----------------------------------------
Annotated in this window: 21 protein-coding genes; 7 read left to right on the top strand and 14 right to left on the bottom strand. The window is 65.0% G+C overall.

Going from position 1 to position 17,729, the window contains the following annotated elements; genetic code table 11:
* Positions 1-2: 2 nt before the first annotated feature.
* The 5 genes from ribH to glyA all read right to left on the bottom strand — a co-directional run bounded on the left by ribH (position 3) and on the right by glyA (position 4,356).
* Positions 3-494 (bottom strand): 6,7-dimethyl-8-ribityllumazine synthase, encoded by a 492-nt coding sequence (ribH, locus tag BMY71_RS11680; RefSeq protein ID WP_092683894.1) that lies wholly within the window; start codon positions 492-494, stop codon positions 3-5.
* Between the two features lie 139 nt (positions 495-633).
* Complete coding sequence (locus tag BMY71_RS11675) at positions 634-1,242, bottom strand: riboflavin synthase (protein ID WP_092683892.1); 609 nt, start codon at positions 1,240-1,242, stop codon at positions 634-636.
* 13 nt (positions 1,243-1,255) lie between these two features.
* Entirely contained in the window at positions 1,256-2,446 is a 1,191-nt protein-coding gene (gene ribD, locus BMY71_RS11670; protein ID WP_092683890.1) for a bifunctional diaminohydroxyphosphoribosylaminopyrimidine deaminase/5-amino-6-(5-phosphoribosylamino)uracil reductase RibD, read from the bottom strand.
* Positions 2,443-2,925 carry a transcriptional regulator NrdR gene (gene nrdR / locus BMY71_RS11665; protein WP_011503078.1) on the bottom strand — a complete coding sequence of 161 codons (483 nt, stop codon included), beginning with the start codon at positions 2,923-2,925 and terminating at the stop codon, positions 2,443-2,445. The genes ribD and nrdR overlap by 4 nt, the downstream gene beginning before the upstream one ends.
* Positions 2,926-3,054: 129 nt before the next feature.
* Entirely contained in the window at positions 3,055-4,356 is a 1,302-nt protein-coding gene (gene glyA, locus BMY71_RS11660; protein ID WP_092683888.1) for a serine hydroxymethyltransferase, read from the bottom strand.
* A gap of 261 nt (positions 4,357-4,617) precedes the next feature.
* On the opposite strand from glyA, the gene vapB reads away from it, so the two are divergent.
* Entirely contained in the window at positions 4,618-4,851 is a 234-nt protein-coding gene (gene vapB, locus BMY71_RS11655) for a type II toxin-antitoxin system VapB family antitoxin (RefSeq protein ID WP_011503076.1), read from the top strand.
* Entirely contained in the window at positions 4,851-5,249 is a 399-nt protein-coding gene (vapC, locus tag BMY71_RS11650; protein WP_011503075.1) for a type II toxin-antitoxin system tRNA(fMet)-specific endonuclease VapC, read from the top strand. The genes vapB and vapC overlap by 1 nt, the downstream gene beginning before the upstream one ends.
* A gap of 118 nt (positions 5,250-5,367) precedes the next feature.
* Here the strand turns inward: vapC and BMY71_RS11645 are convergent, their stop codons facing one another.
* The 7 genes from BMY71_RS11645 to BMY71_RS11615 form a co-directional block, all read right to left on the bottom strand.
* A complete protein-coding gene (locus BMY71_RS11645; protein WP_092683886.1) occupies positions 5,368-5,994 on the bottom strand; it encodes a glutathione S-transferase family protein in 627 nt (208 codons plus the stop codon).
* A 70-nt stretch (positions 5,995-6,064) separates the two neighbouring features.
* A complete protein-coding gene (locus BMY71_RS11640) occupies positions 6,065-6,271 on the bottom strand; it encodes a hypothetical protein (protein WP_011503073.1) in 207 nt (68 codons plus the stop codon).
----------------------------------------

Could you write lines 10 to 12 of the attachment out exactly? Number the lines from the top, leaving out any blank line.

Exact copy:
* Positions 2,443-2,925 carry a transcriptional regulator NrdR gene (gene nrdR / locus BMY71_RS11665; protein WP_011503078.1) on the bottom strand — a complete coding sequence of 161 codons (483 nt, stop codon included), beginning with the start codon at positions 2,923-2,925 and terminating at the stop codon, positions 2,443-2,445. The genes ribD and nrdR overlap by 4 nt, the downstream gene beginning before the upstream one ends.
* Positions 2,926-3,054: 129 nt before the next feature.
* Entirely contained in the window at positions 3,055-4,356 is a 1,302-nt protein-coding gene (gene glyA, locus BMY71_RS11660; protein ID WP_092683888.1) for a serine hydroxymethyltransferase, read from the bottom strand.